Low occurrence of Bartonella in synanthropic mammals and associated ectoparasites in peri-urban areas from Central-Western and Southern Brazil

Luiz Ricardo Gonçalves, Shimon Harrus, Heitor Miraglia Herrera, Ricardo Gutiérrez, Daniela Pedrassani, Wesley Arruda Gimenes Nantes, Filipe Martins Santos, Grasiela Edith de Oliveira Porfírio, Wanessa Teixeira Gomes Barreto, Gabriel Carvalho de Macedo, William de Oliveira Assis, João Bosco Vilela Campos, Thiago Merighi Vieira da Silva, Juliano Biolchi, Keyla Carstens Marques de Sousa, Yaarit Nachum-Biala, Darci Moraes Barros-Battesti, Rosangela Zacarias Machado, Marcos Rogério André*

*Corresponding author for this work

Research output: Contribution to journalArticlepeer-review

16 Scopus citations

Abstract

Worldwide, Bartonella species are known to infect a wide range of mammalian and arthropod hosts, including humans. The current study aimed to investigate the prevalence of Bartonella spp. in synanthropic mammals captured in peri-urban areas from Central-Western and Southern Brazil and their ectoparasites. For this aim, 160 mammals belonging to four species, and 218 associated arthropods were sampled. DNA was extracted and subjected to different Bartonella screening assays. Additionally, blood samples from 48 small rodents were submitted to liquid BAPGM culture followed by qPCR assay and solid culture. Two out of 55 Rattus captured in Santa Catarina state were PCR-positive for Bartonella when targeting the nuoG, 16S, and ITS loci. Sequences showed high homology with Bartonella coopersplainsensis. Conversely, all 48 small rodents, 14 capybaras and 43 opossum DNA samples from animals trapped in Mato Grosso do Sul were Bartonella negative in the HRM real time PCR assays targeting the ITS locus and gltA gene. Additionally, all mammal-associated ectoparasites showed negativity results based on HRM real time PCR assays. The present study showed, for the first time, the occurrence of B. coopersplainsensis in Brazil, shedding some light on the distribution of rats-related Bartonella in South America. In addition, the majority of rodents and marsupials were negative for Bartonella spp. Since B. coopersplainsensis reservoirs - Rattus spp. - are widely dispersed around the globe, their zoonotic potential should be further investigated.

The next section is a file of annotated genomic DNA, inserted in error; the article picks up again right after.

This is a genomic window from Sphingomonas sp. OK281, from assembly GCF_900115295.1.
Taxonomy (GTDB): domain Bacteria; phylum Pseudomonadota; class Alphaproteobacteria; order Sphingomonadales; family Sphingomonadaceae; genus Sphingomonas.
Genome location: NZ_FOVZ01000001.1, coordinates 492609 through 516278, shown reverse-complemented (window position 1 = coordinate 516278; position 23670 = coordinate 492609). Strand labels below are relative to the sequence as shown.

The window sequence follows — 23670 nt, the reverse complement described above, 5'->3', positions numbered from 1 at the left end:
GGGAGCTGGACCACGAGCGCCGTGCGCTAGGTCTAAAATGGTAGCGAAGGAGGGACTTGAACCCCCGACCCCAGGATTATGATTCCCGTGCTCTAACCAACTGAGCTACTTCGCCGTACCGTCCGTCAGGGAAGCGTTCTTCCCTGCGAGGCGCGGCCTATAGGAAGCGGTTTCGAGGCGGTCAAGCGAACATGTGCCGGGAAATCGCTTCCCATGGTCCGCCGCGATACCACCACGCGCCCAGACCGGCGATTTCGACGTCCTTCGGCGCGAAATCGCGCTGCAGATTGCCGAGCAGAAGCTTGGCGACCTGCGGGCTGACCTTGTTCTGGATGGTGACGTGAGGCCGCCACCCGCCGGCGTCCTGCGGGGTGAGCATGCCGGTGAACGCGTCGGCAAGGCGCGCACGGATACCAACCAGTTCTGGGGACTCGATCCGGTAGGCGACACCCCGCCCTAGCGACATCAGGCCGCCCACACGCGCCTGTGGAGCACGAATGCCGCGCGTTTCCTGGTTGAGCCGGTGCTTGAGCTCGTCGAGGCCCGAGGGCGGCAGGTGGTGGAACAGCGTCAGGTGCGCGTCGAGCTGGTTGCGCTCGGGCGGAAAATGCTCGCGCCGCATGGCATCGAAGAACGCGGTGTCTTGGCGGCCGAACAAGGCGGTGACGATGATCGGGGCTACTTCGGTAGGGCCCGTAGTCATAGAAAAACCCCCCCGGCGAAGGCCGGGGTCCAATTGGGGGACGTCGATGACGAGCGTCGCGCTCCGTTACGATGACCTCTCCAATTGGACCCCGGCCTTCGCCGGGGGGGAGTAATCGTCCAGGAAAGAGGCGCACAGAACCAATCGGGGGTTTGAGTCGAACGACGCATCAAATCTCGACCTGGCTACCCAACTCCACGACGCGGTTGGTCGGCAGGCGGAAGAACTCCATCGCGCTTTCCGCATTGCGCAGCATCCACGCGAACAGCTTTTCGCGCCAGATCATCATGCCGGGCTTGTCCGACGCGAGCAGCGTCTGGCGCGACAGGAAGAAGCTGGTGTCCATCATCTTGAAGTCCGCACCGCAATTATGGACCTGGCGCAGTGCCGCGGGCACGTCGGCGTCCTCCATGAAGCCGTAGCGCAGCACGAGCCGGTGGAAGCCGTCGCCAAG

Original languageAmerican English
Article number105513
JournalActa Tropica
Volume207
DOIs
StatePublished - Jul 2020

Bibliographical note

Publisher Copyright:
© 2020 Elsevier B.V.

Keywords

  • BAPGM
  • Bartonella coopersplainsensis
  • capybaras
  • culture
  • fleas
  • lice
  • opossums
  • rodents
  • ticks

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